Genetic Enhancement

In bioethics, enhancement is the term used to describe interventions affecting the physical condition of a person which are not used for the purpose of treating a disease, but to enhance or bring about specific performance or characteristics. As in gene therapy as a whole, genetic enhancement can be differentiated between an application to somatic cells of an individual and an application to cells of the germline with the aim of enhancing the offspring. If the aim is to improve the performance of athletes, one also speaks of gene doping.

Although it is difficult to draw a clear line between genetic enhancement and preventive or therapeutic interventions in the human genome, such a differentiation is widely accepted. It was for instance included in the Council of Europe's Convention on Human Rights and Biomedicine (Article 13). This is based on the insight that an ethical assessment is required not only for the choice of means, but also for the choice of goals in biomedicine.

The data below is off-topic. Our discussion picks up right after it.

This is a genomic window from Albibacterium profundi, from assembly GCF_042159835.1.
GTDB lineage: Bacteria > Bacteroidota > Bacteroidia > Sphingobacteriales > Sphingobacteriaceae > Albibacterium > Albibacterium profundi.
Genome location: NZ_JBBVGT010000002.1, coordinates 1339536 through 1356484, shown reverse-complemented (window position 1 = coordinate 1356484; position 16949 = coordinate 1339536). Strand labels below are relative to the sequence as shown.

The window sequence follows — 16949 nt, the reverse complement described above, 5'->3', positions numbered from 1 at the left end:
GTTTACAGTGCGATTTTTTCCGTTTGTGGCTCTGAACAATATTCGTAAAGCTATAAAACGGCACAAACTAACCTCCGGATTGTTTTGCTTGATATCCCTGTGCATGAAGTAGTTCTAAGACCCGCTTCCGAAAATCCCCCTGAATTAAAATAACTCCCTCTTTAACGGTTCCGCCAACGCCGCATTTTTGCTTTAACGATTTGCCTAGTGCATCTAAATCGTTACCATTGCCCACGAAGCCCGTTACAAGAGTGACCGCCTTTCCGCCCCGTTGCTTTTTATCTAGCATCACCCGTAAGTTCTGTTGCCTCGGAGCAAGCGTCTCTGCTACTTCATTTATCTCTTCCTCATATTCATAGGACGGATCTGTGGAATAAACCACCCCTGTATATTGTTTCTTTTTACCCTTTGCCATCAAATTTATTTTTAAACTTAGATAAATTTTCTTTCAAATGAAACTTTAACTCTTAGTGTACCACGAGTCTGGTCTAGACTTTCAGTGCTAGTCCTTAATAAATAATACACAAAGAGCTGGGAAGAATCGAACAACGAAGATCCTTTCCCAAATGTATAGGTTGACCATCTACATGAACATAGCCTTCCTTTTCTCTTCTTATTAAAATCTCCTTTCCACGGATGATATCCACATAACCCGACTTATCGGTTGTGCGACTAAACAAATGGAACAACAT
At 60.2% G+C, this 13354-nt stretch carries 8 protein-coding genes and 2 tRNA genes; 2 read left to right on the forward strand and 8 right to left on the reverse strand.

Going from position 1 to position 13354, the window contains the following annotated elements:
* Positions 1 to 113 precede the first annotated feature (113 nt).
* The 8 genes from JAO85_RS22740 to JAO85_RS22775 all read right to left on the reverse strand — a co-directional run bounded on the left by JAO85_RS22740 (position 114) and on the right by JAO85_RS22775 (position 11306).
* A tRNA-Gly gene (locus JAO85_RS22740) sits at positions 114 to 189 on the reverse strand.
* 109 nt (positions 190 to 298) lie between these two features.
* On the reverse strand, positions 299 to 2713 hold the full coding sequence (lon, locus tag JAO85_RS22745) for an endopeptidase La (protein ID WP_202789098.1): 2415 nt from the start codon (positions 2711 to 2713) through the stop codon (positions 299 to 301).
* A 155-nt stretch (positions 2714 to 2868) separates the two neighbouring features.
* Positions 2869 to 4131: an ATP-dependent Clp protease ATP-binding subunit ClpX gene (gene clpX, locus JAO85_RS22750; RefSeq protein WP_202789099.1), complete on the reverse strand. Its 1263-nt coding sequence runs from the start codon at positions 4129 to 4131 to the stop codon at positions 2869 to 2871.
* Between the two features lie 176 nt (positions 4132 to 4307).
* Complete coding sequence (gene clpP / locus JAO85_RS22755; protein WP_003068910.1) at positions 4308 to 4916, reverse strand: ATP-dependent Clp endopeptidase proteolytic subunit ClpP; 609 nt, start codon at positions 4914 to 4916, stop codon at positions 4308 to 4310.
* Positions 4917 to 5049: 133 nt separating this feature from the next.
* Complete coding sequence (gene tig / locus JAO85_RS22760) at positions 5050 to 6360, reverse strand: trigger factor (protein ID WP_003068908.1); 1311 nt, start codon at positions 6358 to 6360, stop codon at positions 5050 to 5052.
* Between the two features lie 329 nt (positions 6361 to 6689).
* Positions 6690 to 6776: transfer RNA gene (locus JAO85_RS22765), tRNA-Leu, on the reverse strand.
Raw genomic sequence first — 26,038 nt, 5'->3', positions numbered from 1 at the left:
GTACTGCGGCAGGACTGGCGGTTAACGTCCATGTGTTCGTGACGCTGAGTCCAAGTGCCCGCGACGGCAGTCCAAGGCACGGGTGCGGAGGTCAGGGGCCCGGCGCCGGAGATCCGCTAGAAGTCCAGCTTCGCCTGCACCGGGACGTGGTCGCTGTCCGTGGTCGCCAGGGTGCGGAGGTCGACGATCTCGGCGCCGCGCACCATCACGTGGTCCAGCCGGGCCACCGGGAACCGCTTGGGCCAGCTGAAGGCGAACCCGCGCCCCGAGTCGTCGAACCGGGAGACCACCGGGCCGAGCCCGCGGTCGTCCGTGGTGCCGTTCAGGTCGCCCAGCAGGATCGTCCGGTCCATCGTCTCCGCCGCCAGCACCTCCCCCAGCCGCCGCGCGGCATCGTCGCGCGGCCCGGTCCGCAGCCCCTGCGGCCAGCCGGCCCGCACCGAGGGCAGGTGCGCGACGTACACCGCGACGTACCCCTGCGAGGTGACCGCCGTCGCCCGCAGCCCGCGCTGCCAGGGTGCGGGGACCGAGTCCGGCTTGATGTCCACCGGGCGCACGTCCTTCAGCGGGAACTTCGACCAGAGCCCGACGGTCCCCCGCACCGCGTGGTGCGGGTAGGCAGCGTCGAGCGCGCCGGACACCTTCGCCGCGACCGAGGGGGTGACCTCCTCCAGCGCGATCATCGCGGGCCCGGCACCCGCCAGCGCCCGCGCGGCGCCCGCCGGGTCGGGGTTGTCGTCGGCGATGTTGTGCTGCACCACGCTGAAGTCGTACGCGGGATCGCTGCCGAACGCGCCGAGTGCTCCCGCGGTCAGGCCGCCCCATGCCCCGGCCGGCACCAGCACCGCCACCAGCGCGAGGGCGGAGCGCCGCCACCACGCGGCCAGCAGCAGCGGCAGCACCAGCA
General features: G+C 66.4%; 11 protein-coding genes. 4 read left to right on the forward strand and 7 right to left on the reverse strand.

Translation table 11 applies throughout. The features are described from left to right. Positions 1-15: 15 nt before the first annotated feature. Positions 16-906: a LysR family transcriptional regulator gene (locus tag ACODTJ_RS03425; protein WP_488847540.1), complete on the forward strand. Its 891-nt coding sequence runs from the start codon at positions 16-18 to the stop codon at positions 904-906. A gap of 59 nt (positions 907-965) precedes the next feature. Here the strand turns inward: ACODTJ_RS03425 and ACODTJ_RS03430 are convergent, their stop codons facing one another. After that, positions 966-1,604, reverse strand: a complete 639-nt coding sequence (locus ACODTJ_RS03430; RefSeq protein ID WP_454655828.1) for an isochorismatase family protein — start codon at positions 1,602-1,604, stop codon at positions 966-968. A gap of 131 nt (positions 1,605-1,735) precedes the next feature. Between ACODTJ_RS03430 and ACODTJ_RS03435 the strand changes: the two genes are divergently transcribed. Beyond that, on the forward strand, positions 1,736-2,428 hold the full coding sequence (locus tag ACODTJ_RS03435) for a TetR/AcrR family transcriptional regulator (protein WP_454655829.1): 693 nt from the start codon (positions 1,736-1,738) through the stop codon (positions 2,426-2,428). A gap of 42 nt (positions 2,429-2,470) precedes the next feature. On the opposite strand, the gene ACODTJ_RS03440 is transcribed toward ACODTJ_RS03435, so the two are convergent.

Further information:

Fuchs, M. (2013): Ethische Aspekte. In: Baum, C. / Duttge, G. / Fuchs, M.: Gentherapie. Medizinisch-naturwissenschaftliche, rechtliche und ethische Aspekte. Ethik in den Biowissenschaften – Sachstandsberichte des DRZE, Bd. 15. Freiburg i. B.: Verlag Karl Alber, 110–115. (German)

Council of Europe (1997): Convention for the Protection of Human Rights and Dignity of the Human Being with regard to the Application of Biology and Medicine: Convention on Human Rights and Biomedicine. Online Version

Wird geladen